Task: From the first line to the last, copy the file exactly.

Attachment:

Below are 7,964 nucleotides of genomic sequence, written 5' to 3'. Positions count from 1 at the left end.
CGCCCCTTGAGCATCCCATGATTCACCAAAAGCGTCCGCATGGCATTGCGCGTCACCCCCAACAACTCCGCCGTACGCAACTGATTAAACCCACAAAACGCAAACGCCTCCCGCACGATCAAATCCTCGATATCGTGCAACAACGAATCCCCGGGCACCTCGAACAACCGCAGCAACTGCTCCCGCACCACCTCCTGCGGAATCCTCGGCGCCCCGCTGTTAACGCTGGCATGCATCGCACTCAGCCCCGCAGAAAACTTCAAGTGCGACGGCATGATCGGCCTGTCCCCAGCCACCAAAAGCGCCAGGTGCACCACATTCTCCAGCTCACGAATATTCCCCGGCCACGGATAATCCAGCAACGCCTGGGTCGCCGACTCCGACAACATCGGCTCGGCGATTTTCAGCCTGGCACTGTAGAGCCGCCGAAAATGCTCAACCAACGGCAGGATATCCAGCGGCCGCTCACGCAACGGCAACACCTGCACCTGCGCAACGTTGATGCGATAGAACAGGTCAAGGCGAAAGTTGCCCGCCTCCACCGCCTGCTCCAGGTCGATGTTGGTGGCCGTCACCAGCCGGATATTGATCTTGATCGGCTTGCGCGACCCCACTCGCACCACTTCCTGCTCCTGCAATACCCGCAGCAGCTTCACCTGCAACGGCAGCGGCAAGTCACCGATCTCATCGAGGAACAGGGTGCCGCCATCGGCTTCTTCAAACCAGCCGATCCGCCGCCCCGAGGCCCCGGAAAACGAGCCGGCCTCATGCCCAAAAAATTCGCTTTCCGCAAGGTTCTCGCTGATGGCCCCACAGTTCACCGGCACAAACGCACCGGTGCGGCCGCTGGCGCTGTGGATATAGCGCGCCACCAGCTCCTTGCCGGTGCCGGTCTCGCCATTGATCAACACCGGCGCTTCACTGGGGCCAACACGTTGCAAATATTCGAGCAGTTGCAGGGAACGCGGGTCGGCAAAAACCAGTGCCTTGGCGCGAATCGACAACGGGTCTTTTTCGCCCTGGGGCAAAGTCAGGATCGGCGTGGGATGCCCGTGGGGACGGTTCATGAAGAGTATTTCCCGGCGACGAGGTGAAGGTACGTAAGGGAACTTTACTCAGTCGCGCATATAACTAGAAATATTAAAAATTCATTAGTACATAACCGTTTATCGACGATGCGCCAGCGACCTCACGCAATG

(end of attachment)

Below are 7,964 nucleotides of genomic sequence, written 5' to 3'. Positions count from 1 at the left end.
CGCCCCTTGAGCATCCCATGATTCACCAAAAGCGTCCGCATGGCATTGCGCGTCACCCCCAACAACTCCGCCGTACGCAACTGATTAAACCCACAAAACGCAAACGCCTCCCGCACGATCAAATCCTCGATATCGTGCAACAACGAATCCCCGGGCACCTCGAACAACCGCAGCAACTGCTCCCGCACCACCTCCTGCGGAATCCTCGGCGCCCCGCTGTTAACGCTGGCATGCATCGCACTCAGCCCCGCAGAAAACTTCAAGTGCGACGGCATGATCGGCCTGTCCCCAGCCACCAAAAGCGCCAGGTGCACCACATTCTCCAGCTCACGAATATTCCCCGGCCACGGATAATCCAGCAACGCCTGGGTCGCCGACTCCGACAACATCGGCTCGGCGATTTTCAGCCTGGCACTGTAGAGCCGCCGAAAATGCTCAACCAACGGCAGGATATCCAGCGGCCGCTCACGCAACGGCAACACCTGCACCTGCGCAACGTTGATGCGATAGAACAGGTCAAGGCGAAAGTTGCCCGCCTCCACCGCCTGCTCCAGGTCGATGTTGGTGGCCGTCACCAGCCGGATATTGATCTTGATCGGCTTGCGCGACCCCACTCGCACCACTTCCTGCTCCTGCAATACCCGCAGCAGCTTCACCTGCAACGGCAGCGGCAAGTCACCGATCTCATCGAGGAACAGGGTGCCGCCATCGGCTTCTTCAAACCAGCCGATCCGCCGCCCCGAGGCCCCGGAAAACGAGCCGGCCTCATGCCCAAAAAATTCGCTTTCCGCAAGGTTCTCGCTGATGGCCCCACAGTTCACCGGCACAAACGCACCGGTGCGGCCGCTGGCGCTGTGGATATAGCGCGCCACCAGCTCCTTGCCGGTGCCGGTCTCGCCATTGATCAACACCGGCGCTTCACTGGGGCCAACACGTTGCAAATATTCGAGCAGTTGCAGGGAACGCGGGTCGGCAAAAACCAGTGCCTTGGCGCGAATCGACAACGGGTCTTTTTCGCCCTGGGGCAAAGTCAGGATCGGCGTGGGATGCCCGTGGGGACGGTTCATGAAGAGTATTTCCCGGCGACGAGGTGAAGGTACGTAAGGGAACTTTACTCAGTCGCGCATATAACTAGAAATATTAAAAATTCATTAGTACATAACCGTTTATCGACGATGCGCCAGCGACCTCACGCAATG